How expensive is Bucharest: November

  • Food (groceries): 214.29 EUR (73.11%)
  • Cats: 65.47 EUR (22.36%)
  • Cleaning items: 11.68 EUR (3.99%)
  • Eating out: 0 EUR (0.00%)
  • Female hygiene: 1.41 EUR (0.48%)

Total spent excluding rent: 292.85 euros for two persons and two cats

How expensive is Bucharest: December

  • Food (groceries): 284.54 EUR (63.24%)
  • Cats: 83.15 EUR (18.49%)
  • Cleaning items: 63.12 EUR (14.02%)
  • Eating out: 15.09 EUR (3.35%)
  • Female hygiene: 3.98 EUR (0.88%)

Total spent excluding rent: 449.88 euros for two persons and two cats

Two months living in Romania: Conclusion

To conclude, I think we did fairly well living in Romania for a couple of months. The groceries were purchased from various chains, including Mega Image, Auchan, Penny, Kaufland and Carrefour. I know for a fact that I would be able to optimize our expenses even more if we could get our own apartment. Because I would stock up on frequently purchased items when they are on sale. Such as meat, cheese, rice (if it goes on sale) and cat food. Of course when not living in an Airbnb, we would have to pay for the expenses of gas/water/electricity &ampl wifi separately. As far as I know, these costs are fairly low compared to the West as well.

So if you’re looking to move to a cheaper country and wondered how expensive is Bucharest, I hope this article was able to shed some light on this question for you!

Frequently Asked Questions

If you’re looking for good information on how to live cheaply in Eastern Europe, do keep an eye on my blog. You should definitely look at my related posts and don’t forget my tags actually have a purpose! Be sure to click on the Romania tag to check my other posts about this wonderful country.

Like many foreigners, expats and digital nomads, I’m sure you have a lot of questions on your mind. Let me give you my input on some!

Do people in Bucharest speak English?

I’m going to be honest. Before coming to Romania, I was made to believe “everyone speaks English”. Unfortunately this is not my experience. Whether old or young, if people spoke English at all, their knowledge of this language was limited. What’s worse, is that people continued telling entire stories to me in Romanian after I said “nu vorbesc română” (‘I do not speak Romanian’). This made the situation even more uncomfortable. Luckily I’m starting to get the hang of the language little by little, so sooner or later – if I choose to live in Romania – I’ll be able to communicate in the local language. This will be easier on everyone involved!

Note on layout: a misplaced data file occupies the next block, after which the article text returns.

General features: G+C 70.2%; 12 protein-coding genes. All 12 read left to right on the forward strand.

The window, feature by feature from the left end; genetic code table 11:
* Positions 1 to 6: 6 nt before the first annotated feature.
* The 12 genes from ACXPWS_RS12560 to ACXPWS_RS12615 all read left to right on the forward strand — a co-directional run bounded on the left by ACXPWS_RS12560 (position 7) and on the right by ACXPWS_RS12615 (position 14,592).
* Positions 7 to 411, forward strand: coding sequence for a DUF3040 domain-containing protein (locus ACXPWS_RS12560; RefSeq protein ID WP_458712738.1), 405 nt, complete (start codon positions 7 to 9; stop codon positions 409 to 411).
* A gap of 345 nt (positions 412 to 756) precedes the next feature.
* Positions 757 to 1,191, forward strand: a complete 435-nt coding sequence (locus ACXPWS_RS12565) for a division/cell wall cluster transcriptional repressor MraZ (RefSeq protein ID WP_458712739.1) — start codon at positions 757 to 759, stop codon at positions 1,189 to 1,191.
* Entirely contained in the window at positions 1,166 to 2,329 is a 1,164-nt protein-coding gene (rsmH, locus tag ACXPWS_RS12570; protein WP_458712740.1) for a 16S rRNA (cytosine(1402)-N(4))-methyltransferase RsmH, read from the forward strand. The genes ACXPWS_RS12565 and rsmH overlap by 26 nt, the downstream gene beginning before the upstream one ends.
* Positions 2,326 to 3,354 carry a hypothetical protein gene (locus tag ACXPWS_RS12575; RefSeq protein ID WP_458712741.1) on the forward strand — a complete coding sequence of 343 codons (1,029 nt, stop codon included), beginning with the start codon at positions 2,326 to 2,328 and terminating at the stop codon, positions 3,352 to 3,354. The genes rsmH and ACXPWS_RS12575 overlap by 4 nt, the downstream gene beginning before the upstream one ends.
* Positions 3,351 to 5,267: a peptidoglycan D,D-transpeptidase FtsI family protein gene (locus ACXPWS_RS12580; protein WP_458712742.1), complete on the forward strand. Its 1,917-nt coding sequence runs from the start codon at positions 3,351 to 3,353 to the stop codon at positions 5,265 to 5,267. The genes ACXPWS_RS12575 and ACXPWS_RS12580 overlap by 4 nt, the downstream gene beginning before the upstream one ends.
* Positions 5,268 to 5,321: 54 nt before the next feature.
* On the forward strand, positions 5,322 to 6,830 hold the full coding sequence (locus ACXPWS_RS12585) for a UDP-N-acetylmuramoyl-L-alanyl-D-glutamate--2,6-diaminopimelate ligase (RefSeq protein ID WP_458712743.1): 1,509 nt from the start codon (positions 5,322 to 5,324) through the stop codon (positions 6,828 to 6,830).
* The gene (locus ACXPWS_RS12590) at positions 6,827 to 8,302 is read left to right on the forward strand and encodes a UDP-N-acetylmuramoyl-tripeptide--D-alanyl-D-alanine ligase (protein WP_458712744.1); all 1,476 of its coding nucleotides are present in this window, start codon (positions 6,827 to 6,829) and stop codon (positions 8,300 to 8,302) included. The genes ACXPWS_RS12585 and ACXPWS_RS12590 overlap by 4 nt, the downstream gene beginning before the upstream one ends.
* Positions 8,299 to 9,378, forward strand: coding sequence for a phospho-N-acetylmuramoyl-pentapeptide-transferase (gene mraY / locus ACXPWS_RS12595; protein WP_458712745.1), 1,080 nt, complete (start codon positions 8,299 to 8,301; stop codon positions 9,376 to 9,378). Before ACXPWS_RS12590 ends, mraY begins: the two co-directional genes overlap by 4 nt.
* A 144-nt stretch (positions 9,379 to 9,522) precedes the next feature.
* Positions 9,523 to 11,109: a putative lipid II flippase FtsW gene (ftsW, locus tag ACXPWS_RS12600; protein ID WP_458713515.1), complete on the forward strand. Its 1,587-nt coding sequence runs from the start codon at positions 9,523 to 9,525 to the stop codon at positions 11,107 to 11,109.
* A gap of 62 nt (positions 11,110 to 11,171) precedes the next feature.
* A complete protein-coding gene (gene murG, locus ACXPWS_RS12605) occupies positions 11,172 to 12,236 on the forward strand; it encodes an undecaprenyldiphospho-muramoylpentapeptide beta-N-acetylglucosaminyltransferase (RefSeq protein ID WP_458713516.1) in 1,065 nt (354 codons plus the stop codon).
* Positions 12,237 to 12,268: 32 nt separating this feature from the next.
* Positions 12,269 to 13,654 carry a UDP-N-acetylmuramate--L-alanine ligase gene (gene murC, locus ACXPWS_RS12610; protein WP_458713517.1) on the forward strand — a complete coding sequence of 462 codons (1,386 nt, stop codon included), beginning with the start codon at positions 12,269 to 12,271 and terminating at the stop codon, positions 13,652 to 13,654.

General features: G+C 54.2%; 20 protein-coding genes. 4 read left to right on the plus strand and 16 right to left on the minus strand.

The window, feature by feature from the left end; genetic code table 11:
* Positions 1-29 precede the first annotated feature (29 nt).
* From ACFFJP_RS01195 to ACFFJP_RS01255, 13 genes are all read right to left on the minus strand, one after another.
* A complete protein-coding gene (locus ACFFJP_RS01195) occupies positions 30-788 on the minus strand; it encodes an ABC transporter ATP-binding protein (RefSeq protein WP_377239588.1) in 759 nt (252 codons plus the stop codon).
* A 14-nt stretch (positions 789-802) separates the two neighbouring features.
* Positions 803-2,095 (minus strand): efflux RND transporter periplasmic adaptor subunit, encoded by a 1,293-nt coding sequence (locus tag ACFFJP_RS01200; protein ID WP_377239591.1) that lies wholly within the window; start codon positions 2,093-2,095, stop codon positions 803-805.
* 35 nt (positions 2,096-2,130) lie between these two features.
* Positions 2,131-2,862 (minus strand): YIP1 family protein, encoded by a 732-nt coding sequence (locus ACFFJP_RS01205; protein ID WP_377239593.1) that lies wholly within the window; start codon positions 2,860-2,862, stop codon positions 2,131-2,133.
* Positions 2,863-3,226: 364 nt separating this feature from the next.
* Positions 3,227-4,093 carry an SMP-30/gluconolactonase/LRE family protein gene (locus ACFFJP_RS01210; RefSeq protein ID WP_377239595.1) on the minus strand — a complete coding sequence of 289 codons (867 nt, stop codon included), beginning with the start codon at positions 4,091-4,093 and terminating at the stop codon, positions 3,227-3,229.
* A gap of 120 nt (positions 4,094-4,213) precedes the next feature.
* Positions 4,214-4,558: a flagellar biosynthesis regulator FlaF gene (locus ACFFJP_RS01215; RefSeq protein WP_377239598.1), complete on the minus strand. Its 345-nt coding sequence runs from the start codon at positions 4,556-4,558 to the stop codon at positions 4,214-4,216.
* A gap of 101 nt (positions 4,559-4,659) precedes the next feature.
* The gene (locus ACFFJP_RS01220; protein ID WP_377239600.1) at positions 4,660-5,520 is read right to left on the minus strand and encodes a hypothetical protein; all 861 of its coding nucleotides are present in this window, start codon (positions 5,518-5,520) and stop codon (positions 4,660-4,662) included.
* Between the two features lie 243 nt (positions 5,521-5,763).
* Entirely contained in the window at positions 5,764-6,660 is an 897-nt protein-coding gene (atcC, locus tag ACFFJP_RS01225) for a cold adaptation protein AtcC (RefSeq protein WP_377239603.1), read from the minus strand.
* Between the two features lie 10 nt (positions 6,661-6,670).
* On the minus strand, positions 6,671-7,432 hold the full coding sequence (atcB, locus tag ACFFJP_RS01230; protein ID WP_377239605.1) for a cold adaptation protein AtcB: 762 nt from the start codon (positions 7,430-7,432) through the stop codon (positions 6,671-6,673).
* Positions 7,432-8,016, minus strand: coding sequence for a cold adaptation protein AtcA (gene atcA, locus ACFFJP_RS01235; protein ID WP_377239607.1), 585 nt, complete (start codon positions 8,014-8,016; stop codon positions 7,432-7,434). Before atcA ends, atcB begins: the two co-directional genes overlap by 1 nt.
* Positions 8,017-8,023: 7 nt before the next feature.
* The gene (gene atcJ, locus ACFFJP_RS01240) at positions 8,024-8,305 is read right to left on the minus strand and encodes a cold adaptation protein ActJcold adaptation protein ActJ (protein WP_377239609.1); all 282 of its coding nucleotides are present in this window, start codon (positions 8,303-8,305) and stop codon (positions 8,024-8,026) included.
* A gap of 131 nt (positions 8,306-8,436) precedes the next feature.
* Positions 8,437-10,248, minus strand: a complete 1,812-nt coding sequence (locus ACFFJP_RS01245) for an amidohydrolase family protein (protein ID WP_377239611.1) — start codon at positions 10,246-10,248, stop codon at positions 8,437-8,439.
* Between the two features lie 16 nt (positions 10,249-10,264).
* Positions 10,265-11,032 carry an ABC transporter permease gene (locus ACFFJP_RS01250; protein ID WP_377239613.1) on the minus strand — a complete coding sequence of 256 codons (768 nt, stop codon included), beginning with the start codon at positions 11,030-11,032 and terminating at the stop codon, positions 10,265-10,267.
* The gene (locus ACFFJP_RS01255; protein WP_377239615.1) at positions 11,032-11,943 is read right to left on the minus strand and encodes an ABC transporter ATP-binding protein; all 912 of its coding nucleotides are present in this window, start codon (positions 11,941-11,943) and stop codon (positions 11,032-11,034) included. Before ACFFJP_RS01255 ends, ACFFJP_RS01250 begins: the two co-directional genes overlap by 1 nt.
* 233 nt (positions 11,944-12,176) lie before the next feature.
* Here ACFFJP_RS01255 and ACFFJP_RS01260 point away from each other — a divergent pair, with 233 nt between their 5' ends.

Is Bucharest safe?

I was in Bucharest Sector 3 for three months and I felt safe. I also went out by myself alone at night in the dark (as a female, but not past 10 PM) and nothing bad happened. This is my experience and I can only hope your experience will be the same! :-)

Are Romanians friendly to foreigners?

I would say yes. I have not once gotten the feeling that I was not welcome in Romania. However, not speaking the local language did make things a little harder of course. It made me feel like an outsider. But as time went on, this feeling started fading.

Is Romania cheap to live?

Having only lived in Western Europe prior to coming here, the grocery prices, rent and utility prices are significantly cheaper. Not all items and food products are cheaper, but by shopping smartly you will without a doubt be able to save on a significant amount of expenses. Even eating out is competitive compared to Western Europe (especially The Netherlands). Rent in The Netherlands is currently more expensive than the Airbnb I rented in Bucharest. As for groceries, butter, milk, cheese, rice are slightly more expensive compared to The Netherlands. Whereas potatoes, onions, garlic, apples and chicken (meat) are significantly cheaper. Even the Nutella is cheaper than in my home country. The prices of cat food are similar, but hey, cats don’t eat a lot. :-) The cheaper price of the cat litter made up for that. So as you see, depending on your needs, your location, Romania can definitely offer a lot of financial benefits.

Visits: 6